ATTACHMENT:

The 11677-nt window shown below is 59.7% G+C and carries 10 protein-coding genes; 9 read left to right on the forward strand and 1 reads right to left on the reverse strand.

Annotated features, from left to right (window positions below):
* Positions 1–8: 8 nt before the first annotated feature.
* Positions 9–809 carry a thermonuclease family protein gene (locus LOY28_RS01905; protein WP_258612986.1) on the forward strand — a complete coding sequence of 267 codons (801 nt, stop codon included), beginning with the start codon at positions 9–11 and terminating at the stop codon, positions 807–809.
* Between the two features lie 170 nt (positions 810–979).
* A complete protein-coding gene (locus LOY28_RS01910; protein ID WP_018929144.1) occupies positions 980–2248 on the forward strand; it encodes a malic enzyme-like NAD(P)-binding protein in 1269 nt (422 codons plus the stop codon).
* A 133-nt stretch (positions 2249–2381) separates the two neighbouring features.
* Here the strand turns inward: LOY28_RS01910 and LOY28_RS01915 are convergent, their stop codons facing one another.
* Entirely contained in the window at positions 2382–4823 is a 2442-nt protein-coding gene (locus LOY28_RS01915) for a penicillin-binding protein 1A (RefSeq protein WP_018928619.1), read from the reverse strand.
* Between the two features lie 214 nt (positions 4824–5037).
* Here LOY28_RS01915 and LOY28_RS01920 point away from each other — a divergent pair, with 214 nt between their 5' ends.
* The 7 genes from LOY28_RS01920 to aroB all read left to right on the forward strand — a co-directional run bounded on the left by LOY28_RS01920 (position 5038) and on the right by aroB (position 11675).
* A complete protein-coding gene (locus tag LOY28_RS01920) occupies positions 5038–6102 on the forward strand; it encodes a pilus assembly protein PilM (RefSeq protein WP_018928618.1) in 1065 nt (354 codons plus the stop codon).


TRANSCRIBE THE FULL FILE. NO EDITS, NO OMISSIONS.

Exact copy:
The 11677-nt window shown below is 59.7% G+C and carries 10 protein-coding genes; 9 read left to right on the forward strand and 1 reads right to left on the reverse strand.

Annotated features, from left to right (window positions below):
* Positions 1–8: 8 nt before the first annotated feature.
* Positions 9–809 carry a thermonuclease family protein gene (locus LOY28_RS01905; protein WP_258612986.1) on the forward strand — a complete coding sequence of 267 codons (801 nt, stop codon included), beginning with the start codon at positions 9–11 and terminating at the stop codon, positions 807–809.
* Between the two features lie 170 nt (positions 810–979).
* A complete protein-coding gene (locus LOY28_RS01910; protein ID WP_018929144.1) occupies positions 980–2248 on the forward strand; it encodes a malic enzyme-like NAD(P)-binding protein in 1269 nt (422 codons plus the stop codon).
* A 133-nt stretch (positions 2249–2381) separates the two neighbouring features.
* Here the strand turns inward: LOY28_RS01910 and LOY28_RS01915 are convergent, their stop codons facing one another.
* Entirely contained in the window at positions 2382–4823 is a 2442-nt protein-coding gene (locus LOY28_RS01915) for a penicillin-binding protein 1A (RefSeq protein WP_018928619.1), read from the reverse strand.
* Between the two features lie 214 nt (positions 4824–5037).
* Here LOY28_RS01915 and LOY28_RS01920 point away from each other — a divergent pair, with 214 nt between their 5' ends.
* The 7 genes from LOY28_RS01920 to aroB all read left to right on the forward strand — a co-directional run bounded on the left by LOY28_RS01920 (position 5038) and on the right by aroB (position 11675).
* A complete protein-coding gene (locus tag LOY28_RS01920) occupies positions 5038–6102 on the forward strand; it encodes a pilus assembly protein PilM (RefSeq protein WP_018928618.1) in 1065 nt (354 codons plus the stop codon).